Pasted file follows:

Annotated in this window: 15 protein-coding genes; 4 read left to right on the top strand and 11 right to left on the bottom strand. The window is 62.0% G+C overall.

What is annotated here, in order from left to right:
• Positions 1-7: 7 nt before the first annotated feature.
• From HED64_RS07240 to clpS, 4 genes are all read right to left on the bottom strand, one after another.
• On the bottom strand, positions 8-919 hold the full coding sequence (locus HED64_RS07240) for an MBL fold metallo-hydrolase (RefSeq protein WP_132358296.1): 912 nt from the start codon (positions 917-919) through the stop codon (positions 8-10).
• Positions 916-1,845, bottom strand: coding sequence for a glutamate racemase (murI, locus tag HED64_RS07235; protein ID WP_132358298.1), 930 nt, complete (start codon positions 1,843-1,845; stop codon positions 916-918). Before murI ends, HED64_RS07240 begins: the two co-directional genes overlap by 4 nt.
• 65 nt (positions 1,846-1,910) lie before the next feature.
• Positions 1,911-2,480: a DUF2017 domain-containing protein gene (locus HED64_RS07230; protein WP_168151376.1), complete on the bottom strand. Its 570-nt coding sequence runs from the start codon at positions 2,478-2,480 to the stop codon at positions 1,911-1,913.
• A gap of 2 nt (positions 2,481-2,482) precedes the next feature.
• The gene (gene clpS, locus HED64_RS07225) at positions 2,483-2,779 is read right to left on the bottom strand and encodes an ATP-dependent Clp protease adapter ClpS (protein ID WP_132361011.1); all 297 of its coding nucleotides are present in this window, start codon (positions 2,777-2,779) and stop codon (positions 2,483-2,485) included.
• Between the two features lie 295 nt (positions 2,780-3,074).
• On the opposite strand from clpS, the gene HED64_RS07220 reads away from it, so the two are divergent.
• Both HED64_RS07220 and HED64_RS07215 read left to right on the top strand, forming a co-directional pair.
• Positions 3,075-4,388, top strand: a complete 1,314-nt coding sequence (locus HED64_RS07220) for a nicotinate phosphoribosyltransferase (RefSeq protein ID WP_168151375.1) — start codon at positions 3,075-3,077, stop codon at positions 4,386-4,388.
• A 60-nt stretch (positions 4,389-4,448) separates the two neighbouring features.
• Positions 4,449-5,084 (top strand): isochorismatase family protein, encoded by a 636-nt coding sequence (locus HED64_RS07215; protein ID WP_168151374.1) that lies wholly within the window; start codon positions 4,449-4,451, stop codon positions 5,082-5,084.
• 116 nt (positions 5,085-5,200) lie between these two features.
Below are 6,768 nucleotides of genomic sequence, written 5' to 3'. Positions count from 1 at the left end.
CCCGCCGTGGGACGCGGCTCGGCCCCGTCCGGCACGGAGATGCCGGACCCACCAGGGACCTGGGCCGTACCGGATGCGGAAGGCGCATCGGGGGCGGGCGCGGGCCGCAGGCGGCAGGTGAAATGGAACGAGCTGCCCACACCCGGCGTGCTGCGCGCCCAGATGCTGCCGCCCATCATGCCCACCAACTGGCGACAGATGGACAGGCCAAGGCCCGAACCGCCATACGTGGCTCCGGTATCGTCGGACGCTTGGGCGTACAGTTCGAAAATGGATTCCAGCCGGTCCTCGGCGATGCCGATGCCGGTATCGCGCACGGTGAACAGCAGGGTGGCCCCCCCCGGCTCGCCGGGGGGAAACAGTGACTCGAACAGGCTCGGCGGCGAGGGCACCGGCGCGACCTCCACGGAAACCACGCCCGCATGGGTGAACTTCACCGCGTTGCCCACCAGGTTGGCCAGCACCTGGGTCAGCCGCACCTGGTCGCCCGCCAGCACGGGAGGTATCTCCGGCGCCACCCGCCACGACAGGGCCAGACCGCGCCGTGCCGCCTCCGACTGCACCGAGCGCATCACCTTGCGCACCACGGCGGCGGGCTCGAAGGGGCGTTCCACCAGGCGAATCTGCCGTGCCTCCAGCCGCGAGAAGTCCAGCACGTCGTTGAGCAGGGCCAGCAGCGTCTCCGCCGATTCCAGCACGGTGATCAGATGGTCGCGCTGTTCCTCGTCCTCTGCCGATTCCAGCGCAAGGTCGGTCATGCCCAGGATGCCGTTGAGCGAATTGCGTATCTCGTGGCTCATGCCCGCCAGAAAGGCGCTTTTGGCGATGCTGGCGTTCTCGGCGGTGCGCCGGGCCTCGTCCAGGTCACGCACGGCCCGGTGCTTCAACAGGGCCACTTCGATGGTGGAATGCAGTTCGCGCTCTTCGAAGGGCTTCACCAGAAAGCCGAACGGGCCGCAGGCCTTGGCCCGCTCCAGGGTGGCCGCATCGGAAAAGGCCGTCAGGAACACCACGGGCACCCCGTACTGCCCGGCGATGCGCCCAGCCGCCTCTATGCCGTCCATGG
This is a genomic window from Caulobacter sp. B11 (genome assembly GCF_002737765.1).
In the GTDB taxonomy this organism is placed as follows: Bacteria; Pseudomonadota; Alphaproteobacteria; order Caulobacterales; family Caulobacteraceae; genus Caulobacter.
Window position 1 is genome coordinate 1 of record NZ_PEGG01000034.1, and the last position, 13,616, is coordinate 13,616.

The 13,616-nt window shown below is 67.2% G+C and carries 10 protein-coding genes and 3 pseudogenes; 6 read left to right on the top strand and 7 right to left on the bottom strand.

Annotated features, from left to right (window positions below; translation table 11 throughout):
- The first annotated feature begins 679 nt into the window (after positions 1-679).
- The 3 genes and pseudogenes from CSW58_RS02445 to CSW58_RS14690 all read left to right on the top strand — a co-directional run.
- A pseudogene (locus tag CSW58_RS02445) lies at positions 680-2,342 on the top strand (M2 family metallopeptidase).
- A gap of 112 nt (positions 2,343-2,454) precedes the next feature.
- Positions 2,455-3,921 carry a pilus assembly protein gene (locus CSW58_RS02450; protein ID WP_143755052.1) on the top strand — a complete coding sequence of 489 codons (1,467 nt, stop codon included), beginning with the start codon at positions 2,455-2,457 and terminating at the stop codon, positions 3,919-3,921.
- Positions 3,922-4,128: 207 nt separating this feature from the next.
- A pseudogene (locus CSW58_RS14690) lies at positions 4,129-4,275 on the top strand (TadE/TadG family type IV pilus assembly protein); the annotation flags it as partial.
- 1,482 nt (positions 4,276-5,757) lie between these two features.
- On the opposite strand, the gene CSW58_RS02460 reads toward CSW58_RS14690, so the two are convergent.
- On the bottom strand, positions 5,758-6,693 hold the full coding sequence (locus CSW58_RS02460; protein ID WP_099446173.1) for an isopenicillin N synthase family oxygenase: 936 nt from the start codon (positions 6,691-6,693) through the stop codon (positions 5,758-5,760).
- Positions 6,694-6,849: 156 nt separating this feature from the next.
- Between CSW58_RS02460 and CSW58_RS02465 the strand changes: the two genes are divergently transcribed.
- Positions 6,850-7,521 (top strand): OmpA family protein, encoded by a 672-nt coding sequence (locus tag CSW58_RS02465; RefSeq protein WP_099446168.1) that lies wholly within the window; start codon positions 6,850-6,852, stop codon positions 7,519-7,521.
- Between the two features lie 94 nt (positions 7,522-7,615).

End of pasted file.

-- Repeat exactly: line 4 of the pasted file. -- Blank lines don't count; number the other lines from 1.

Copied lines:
• From HED64_RS07240 to clpS, 4 genes are all read right to left on the bottom strand, one after another.